Friday, June 6, 2008

Why You Need To Normalize The Put/Call Ratio

No time for research tonight. I spent the night at the Garden. Yeah Celts.

In lieu of a study, I instead prepared a chart of the CBOE Total Put/Call Ratio. One thing traders need to keep in mind when looking at certain indicators is that they may change over time. The put/call ratio is a prime example of that. The chart below is weekly. The green dots are the Friday closing prices of the put/call ratio and the brown line is a 40-week moving average.

Often times I hear traders refer to absolute levels in put/call ratios as if they are significant. What you can see by looking at the chart above is that “significant” has change over time. From ’97 to ’02 a “spike” in the ratio over 1.00 could have been viewed as significant. A trader seeing such a reading may conclude that fear among option traders was running high. Now a reading of 1.00 is below average. A reading of 0.5 would sure be significant, though. In 2000 it was about average. Strategies that may have been developed 7 or 8 years ago that looked for a move to a certain number are now likely obsolete. That doesn’t mean the put/call ratio has stopped working as an indicator, though.

The issue lies in the fact that the popularity and use of options for traders and institutions has changed over time. It will continue to change. To adjust for this you should normalize the readings over a certain time period and then compare the current readings to “normal”. There are a number of ways to do this. Comparing to a moving average using percentages is a simple and effective one. Another way to normalize the put/call ratios would be to use Bollinger Bands (try varying lengths). The specific method is not terribly important. The fact that it is done is important if you don’t want your strategy or study to become obsolete.


Scott said...


The targets are ALL moving. People are so schooled about contrarianism now that contrarian viewpoints are becoming contrarian indicators. Every bear-bull survey is supposed to show us that the majority are wrong. Then we react to the sentiment, then they do the survey again the next week. Ad nauseum.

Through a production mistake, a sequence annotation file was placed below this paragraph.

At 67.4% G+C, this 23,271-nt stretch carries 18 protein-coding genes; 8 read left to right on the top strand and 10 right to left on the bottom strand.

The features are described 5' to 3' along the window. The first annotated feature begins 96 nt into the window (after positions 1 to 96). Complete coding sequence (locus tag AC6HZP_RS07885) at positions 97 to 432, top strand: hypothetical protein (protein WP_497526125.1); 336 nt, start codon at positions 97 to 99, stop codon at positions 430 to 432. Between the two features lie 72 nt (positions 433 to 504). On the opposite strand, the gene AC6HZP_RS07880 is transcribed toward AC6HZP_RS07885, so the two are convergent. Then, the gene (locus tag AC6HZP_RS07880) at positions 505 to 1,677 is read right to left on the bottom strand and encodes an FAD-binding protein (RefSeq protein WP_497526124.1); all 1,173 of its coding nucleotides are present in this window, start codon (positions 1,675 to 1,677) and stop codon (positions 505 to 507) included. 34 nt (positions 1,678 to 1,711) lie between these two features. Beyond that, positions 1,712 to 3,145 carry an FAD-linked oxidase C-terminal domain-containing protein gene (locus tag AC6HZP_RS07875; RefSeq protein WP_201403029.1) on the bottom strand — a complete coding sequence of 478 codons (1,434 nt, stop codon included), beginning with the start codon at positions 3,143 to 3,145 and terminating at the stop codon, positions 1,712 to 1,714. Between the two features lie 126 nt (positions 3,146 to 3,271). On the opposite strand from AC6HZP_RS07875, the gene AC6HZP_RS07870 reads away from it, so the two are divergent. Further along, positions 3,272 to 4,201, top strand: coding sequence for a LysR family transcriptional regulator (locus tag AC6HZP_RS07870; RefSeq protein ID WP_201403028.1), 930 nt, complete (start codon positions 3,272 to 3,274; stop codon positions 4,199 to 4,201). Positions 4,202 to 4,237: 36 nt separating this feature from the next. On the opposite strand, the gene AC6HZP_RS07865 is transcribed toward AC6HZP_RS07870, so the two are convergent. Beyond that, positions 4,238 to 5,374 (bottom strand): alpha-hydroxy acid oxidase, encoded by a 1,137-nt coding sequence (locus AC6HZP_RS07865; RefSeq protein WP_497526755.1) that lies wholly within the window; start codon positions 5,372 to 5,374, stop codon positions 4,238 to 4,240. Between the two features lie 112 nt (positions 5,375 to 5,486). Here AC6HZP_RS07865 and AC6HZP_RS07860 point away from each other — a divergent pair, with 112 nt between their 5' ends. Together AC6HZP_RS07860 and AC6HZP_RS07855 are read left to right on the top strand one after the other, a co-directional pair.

People (not just institutions) are buying index puts to hedge their longs and calls.

All the while and CNBC commentators express their deep confusion about "how confusing these markets are". They're still looking for the same ratio benchmarks that were relevant 10 years ago.

Damian said...

Rob - not sure what you mean by comparing to a moving average using percentages - can you be more specific? Thanks1

Rob Hanna said...

Damien -

Rather than saying the P/C ratio spike up to 1.x compare it to a long-term moving average. An example:

On 3/14/07 the p/c ratio hit 1.66. The 200 ma was 0.97. That's more than a 70% spike over the norm.

On 4/14/00 the p/c ratio spiked up to 0.91. The 200ma was 0.55. That's about a 65% spike.

The 2000 spike on an abslute basis was less than the 2007 average, but when compared to "normal", they were actually similar.


Anonymous said...

I am curious about which pc ratio you were using for your chart and post about normmalizing.

Was it the $cpc overall ratio which includes index options ?

Woodshedder said...

Rob, would this also apply to volatility?

In other words, should a VIX reading from current time be compared to a reading ~7 years ago by the percentage of the value above or below the 200 dma?

Rob Hanna said...

The p/c ratio used was the CBOE Total Put/Call. It's the only one whose history is available back that far on the CBOE site.


The VIX is another indicator that seems more effective when "normalized". It is fairly common with the VIX, though. For instance, many traders will compare the VIX to it's 10ma. Others use Bollinger Bands. I tend to look at it in relation to short-term (10,20,50 days) rather than a 200. It is another good example of an index that should be normalized, though. Strategies that look at the VIX at certain static levels tend to be less effectve.


Anonymous said...

Back on May 8th i mentioned that his is a relative and not absolute indicator. a week later the equity P/C and cboe P/C avgs came close to hitting that relative low and it would have been a good time to heed their warning:

They have since rebounded, so the "easy" money may be off the table for now...